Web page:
Lessons from last season's Leinster final have possibly not been fully taken on board yet.

Luke Flynn, making his debut, at this level, took his goal brilliantly; refusing to give up on a ball that looked to be going wide; he gathered before beating Cluxton at his near post.

Daniel Flynn, Kildare's best player by a country mile, scored a beauty at the death; he also had two golden opportunities in the opening half but blasted both over.

Flynn caused a lot of problems for the Dublin defence throughout; his direct running had them on the back foot on a fair few occasions; the only pity was that the Johnstownbridge, may not have got the support he needed while at the same time, on one occasion in particular, should have laid the ball off to his captain Eoin Doyle who had the  goal at his mercy.

In Brian Fenton Dublin had the complete footballer. Strong in the air, a good carrier of the ball,  great positional play, the Raheny man scored 1-3 and was simply outstanding.

However, while Fenton was getting all the plaudits his fellow mid fielder Michael Darragh Macauley, for me, did a lot of the donkey work; did the hard grafting; the heavy lifting.

It was Macauley who got in the 'big hits' in at vital times.

It was Macauley who effectively ended Kevin Feeley's role for Kildare; while the Ballyboden St Enda's man also came into contact with Daniel Flynn in that skirmish just before the break. (I often wondered what Bernard Dunne's role in the Dublin camp was).

In hindsight (always a great man) that skirmish was where Kildare's dominance ended.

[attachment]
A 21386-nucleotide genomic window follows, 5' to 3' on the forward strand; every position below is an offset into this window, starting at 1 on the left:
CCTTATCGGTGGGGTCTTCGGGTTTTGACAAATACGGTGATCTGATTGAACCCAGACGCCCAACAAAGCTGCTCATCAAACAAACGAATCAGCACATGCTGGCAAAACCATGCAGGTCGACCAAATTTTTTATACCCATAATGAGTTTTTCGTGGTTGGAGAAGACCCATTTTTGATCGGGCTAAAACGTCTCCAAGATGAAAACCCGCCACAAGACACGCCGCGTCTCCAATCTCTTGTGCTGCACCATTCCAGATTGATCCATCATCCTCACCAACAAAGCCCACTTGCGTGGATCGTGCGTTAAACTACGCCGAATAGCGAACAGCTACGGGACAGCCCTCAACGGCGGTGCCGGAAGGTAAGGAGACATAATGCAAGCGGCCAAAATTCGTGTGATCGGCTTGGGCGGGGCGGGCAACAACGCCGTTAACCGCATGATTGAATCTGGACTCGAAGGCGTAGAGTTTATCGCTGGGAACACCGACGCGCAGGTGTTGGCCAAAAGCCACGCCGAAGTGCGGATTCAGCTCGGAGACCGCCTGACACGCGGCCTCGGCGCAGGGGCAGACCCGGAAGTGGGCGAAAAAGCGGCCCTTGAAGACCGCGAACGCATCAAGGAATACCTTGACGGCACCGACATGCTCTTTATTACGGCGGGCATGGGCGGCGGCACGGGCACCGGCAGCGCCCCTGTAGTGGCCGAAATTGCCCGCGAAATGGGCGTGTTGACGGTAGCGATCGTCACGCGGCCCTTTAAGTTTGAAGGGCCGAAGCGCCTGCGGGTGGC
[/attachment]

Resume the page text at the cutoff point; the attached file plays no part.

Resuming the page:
Up to that point The Lilies were doing well, and while they should have been a lot more in front at the break than just two points, after the skirmish, the half time break was followed by Dublin running amock scoring 2-5 in fourteen minutes; before Kildare even raised a second half flag.

Every team needs a 'hit man' and by than I mean a player that is willing to give it out and take it; a man who is not afraid to mix it for the want of a better phrase.

Dublin are in the position that they not only have one, but at least three; all play big roles; all play vital roles and all vital to the cause.

Kildare have been missing such a player for a fair while now and, while not taking anything away from Dublin, that was where Kildare suffered big time on Saturday.

Opening with a game against the All Ireland champions was always going to be a big ask, now they have to lift themselves up and go again on Sunday, at home to Monaghan who  lost to Mayo by a single point last weekend.

Injuries could play a big part.

Knocks to Kevin Feeley, Eoin Doyle, Neil Flynn, amongst a few others, are a concern but hopefully they come through during the week.

It's helter skelter stuff  in Division 1, you must learn fast; grow up quickly and readjust to playing the top teams in the country over nine weeks.

The next couple of weekends should give us a better idea of exactly where we are.